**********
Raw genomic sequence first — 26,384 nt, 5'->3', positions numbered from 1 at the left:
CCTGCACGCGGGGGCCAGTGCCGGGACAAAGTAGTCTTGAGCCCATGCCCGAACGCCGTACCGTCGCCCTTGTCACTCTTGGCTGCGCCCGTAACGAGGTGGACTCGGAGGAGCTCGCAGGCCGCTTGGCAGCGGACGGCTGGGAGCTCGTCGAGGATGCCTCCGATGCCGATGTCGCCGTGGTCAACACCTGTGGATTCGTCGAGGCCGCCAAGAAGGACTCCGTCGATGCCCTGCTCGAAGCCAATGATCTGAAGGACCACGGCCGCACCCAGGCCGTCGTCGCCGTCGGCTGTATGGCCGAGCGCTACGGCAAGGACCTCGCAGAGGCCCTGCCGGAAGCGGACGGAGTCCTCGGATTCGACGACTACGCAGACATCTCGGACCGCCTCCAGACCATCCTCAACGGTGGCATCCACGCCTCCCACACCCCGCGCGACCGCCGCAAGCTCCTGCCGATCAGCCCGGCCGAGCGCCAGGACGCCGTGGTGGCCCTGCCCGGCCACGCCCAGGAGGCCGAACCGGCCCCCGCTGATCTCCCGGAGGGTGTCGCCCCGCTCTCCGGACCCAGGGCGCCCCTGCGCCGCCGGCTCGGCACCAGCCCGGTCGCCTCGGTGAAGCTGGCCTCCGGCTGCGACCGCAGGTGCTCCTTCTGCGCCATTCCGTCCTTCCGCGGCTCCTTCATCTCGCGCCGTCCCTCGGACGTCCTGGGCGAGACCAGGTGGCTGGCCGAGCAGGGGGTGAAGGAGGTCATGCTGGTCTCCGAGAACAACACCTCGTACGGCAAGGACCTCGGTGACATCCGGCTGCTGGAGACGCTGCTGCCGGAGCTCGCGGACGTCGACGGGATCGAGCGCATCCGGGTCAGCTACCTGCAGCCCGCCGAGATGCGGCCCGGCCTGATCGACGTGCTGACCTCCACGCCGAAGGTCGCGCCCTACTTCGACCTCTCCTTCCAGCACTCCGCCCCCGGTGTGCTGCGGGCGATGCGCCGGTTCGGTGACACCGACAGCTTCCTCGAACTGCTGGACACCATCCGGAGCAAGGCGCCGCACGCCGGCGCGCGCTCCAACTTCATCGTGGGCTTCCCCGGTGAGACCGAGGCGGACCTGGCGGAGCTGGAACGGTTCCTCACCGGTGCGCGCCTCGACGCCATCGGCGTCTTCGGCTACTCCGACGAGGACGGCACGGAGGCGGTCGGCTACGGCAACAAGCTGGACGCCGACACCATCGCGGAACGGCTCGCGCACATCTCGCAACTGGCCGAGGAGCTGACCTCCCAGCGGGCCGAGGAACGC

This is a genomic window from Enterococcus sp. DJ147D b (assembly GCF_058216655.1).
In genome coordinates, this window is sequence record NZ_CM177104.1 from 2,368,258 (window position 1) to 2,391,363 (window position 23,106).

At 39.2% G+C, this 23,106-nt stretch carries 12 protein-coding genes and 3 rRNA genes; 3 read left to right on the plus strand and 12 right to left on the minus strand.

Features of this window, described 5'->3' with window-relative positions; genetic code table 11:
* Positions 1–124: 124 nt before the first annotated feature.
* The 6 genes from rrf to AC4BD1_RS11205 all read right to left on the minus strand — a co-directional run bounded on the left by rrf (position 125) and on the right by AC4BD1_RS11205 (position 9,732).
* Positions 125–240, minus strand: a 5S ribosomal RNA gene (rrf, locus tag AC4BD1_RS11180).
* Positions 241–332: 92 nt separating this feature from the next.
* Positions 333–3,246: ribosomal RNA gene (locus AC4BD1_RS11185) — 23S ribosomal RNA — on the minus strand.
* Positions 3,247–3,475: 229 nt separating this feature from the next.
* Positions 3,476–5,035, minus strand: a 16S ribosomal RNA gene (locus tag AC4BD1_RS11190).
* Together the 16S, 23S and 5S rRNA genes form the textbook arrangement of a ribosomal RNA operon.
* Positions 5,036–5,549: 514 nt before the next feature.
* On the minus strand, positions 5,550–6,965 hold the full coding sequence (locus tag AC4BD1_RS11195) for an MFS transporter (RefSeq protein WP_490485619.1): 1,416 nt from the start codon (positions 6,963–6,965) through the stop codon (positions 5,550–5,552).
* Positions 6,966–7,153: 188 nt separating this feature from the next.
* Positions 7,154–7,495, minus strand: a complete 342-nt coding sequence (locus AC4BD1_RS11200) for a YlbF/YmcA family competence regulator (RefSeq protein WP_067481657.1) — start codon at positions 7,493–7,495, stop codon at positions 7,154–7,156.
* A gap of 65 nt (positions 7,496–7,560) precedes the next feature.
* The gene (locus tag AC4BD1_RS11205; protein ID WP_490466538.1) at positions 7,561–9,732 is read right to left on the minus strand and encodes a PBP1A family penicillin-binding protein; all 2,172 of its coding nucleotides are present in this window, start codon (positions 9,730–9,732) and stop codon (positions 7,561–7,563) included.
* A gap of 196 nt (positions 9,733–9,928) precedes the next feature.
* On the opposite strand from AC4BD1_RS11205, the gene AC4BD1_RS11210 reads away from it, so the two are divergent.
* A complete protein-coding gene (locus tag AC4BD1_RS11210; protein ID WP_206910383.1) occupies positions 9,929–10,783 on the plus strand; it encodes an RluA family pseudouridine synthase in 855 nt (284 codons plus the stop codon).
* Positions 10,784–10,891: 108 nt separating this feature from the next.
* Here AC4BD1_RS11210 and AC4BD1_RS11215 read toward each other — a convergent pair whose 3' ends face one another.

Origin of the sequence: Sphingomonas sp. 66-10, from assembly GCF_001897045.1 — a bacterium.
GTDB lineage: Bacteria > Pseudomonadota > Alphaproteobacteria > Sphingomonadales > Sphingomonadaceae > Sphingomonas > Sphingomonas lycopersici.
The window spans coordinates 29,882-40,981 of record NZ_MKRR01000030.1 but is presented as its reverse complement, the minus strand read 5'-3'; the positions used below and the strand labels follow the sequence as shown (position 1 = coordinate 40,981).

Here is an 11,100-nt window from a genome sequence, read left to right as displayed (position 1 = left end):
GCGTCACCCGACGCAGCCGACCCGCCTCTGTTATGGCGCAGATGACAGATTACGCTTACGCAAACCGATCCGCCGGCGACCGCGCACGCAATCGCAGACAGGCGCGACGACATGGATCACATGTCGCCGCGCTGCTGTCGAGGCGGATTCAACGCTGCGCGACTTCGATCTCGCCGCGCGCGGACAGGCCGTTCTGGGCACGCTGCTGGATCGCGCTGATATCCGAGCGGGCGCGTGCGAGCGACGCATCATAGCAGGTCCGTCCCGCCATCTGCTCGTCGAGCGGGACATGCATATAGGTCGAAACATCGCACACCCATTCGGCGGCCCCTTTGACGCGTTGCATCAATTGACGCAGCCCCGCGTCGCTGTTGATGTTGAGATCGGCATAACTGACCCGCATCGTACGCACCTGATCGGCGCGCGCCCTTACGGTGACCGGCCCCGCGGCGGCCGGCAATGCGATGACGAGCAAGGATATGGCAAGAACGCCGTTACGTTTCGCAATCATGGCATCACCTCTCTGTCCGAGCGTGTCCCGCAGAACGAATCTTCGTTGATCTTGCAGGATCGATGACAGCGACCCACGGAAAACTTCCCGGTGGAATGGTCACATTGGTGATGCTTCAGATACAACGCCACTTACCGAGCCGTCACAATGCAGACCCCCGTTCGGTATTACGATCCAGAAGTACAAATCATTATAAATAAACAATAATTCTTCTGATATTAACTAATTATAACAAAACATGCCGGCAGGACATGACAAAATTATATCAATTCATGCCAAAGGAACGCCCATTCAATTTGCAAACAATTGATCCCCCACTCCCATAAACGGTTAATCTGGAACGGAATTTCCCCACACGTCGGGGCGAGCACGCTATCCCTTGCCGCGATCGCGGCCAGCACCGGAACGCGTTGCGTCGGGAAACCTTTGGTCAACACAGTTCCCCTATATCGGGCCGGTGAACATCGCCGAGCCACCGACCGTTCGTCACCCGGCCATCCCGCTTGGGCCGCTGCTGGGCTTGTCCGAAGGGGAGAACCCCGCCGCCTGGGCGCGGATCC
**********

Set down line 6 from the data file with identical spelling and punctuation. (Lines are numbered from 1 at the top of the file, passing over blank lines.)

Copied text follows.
Features of this window, described 5'->3' with window-relative positions; genetic code table 11: